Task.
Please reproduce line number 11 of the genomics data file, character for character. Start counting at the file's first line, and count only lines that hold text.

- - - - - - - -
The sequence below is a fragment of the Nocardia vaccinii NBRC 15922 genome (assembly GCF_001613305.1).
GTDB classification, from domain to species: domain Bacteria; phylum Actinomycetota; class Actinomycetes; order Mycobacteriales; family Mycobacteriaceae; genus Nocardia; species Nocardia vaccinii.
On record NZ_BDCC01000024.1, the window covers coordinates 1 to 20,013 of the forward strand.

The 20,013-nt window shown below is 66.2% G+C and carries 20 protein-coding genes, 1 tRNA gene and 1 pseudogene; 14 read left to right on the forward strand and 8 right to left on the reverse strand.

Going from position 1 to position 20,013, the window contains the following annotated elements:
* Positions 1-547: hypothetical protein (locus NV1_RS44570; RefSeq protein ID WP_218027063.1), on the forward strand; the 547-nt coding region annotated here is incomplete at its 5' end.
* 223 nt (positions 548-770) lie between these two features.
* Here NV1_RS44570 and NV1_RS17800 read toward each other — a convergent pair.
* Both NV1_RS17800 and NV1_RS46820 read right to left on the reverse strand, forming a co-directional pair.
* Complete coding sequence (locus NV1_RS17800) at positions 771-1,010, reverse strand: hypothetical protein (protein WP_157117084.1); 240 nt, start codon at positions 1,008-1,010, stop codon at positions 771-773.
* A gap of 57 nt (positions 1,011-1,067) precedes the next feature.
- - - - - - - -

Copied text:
* A gap of 57 nt (positions 1,011-1,067) precedes the next feature.